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There are two obstacles to holiness: You and other people. You are an obstacle because you are too self-involved. They are an obstacle because they are not lovable enough to break you out of your self-involvement.
March 2 is Ash Wednesday, and I am going to take that on this Lent. In this time of individualism, isolation, and polarization, I’m going to give myself for Lent. After decades of “me time” and “treat yourself” topped off by sound-canceling headphones and wireless earbuds connected to personal entertainment devices, Lent is a great time to start re-orienting yourself.
First: Realize Lent was created to wean yourself from yourself.
Every year we hear the warning, because every year we need to. Lent is not a time to diet and exercise to look your best — but it also isn’t a time for “spiritual body-building” either, becoming “the best version of yourself” for our own sake only.
It is a time to better fulfill the ultimate two commandments: Love God above all things and your neighbor as yourself. You do that through Prayer, building your love for God; Almsgiving, building your love for others; and Fasting, putting the kibosh on your self-love.
The most effective method I have found to do those things is to give something up, then take the time and money you save and spend it on God and others.
Second: Identify what traps you in self-centeredness.
Next time you pray, bring paper and pen. Make two columns on a piece of paper.
On one, list the things you give your heart to — the material things and concrete activities that most entice and excite you and that eat up most of your time: Food, wine, and other spending will be there. So will various forms of entertainment and time wasters: Social media, YouTube, Netflix, and Amazon.
On the second column, list the things you most daydream about or wallow in, whether they be “escape” fantasies, “If I only had X” daydreams, or “improvement plans I never get to” — think of negative tendencies like “brooding over injury,” and “inappropriate memories I cling to” and positive desires like “I need to spend more time with my family” or “I need to reach out to that friend who is hurting” or “I need to serve at the parish.”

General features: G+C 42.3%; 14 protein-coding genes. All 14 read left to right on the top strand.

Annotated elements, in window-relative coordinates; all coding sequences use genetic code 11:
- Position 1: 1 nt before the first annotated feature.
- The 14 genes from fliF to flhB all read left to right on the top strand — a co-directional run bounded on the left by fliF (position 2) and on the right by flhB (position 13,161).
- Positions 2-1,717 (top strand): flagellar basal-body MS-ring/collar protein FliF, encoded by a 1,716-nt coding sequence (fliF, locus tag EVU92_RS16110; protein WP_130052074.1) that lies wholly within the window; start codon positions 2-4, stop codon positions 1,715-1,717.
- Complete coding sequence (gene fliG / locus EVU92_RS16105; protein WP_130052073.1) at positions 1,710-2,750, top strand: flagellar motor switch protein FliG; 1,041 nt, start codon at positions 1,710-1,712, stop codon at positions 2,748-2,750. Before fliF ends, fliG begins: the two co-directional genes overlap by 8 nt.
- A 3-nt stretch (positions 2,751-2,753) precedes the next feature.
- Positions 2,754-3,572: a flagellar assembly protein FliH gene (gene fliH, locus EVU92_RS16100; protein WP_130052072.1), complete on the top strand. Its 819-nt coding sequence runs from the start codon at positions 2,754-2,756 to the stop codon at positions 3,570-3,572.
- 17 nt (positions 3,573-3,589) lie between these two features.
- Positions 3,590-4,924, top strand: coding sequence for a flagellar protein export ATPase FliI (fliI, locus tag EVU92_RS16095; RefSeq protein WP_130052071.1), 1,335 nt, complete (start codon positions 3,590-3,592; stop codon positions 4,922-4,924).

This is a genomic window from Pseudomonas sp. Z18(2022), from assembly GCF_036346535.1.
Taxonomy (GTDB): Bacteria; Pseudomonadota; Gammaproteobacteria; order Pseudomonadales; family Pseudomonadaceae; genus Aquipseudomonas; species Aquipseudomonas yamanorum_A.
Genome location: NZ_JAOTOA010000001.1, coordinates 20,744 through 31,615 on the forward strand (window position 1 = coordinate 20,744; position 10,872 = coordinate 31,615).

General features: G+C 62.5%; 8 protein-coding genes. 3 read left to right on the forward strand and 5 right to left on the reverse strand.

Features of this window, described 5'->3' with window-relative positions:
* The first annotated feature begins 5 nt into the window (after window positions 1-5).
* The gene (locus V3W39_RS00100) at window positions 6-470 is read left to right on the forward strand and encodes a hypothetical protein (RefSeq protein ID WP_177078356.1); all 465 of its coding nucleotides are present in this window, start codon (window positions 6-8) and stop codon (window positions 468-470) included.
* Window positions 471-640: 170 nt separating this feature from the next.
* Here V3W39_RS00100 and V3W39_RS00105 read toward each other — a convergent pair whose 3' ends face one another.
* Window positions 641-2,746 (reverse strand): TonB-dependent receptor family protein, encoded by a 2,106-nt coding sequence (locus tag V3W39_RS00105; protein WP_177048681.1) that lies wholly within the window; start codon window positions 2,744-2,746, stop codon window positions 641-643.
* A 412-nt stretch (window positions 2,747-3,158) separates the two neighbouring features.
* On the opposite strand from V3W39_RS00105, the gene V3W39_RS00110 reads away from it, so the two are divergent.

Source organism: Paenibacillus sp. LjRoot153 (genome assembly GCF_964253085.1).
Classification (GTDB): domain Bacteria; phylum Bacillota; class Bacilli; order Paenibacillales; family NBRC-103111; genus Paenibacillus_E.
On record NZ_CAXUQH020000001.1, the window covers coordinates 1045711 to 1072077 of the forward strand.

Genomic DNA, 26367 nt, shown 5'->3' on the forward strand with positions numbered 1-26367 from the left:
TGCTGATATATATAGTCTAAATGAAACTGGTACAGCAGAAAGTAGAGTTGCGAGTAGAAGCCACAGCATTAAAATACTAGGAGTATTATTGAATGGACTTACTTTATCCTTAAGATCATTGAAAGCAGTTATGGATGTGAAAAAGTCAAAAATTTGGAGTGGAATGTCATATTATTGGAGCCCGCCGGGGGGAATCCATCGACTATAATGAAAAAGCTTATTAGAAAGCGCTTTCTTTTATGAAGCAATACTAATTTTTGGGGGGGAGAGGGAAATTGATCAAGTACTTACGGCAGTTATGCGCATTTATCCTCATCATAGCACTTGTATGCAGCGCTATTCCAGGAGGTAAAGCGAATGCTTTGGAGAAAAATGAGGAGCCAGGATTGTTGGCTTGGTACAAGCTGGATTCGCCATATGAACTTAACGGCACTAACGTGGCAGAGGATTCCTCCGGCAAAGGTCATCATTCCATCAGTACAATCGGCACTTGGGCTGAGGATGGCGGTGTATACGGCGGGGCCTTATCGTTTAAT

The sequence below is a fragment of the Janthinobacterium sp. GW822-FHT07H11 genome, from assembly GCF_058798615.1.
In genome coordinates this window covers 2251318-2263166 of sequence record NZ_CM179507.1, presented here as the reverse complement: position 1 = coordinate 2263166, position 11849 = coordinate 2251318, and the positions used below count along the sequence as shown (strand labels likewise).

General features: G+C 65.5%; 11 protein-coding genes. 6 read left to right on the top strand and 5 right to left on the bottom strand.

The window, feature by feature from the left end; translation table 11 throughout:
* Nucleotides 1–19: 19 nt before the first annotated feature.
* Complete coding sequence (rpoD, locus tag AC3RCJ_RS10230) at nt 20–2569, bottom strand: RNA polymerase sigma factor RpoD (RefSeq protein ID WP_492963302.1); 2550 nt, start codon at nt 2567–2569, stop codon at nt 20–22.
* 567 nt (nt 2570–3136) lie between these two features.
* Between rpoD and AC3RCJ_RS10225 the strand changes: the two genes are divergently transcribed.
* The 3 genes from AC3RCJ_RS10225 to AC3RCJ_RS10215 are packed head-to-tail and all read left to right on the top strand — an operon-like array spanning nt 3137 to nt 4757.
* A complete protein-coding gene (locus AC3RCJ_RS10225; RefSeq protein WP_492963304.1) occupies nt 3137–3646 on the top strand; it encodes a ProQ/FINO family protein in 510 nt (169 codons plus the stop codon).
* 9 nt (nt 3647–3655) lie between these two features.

Now, what are the connections between the two lists? Do I daydream about a better life and watch movies of more perfect lives? Do I dream of improvements I never make, and obsessively watch YouTubes of sports or fashion stars who have it all together? Do I stress watch, stress drink, or stress eat?
Draw lines between items that are related. Then, in prayer, decide what to quit and what to allow, based on what motivates you and what drags you down.
Third: Instead of deciding what to give up, decide what to re-direct.
Once you have decided which time and money wasters to give up and which to keep, decide what to do with the time and money.
The Five Love Languages is a great place to go for ideas. Gary Chapman’s book is a modern classics of the self-help genre that practically everybody has heard about. Originally meant for married couples, the book lists the ways we love others and the way they “feel” loved. He later expanded those concepts to include families and other communities.
The five “love languages” are: Words of affirmation (compliments and encouraging words), quality time (spending time with someone — without phones, but with eye contact and real listening), giving gifts (needed things or nice things), acts of service (odd jobs or errands), physical touch (hugs, backrubs — but also doing a job together).
For this Lent, list what “love language” your friend, spouse, or children most need and plan a good deed for every day of the week. Spend the time and money you save and spend it on God and others.
By the time Lent ends, if you play your cards right, you will be ready to double down on “other-centeredness” this Easter.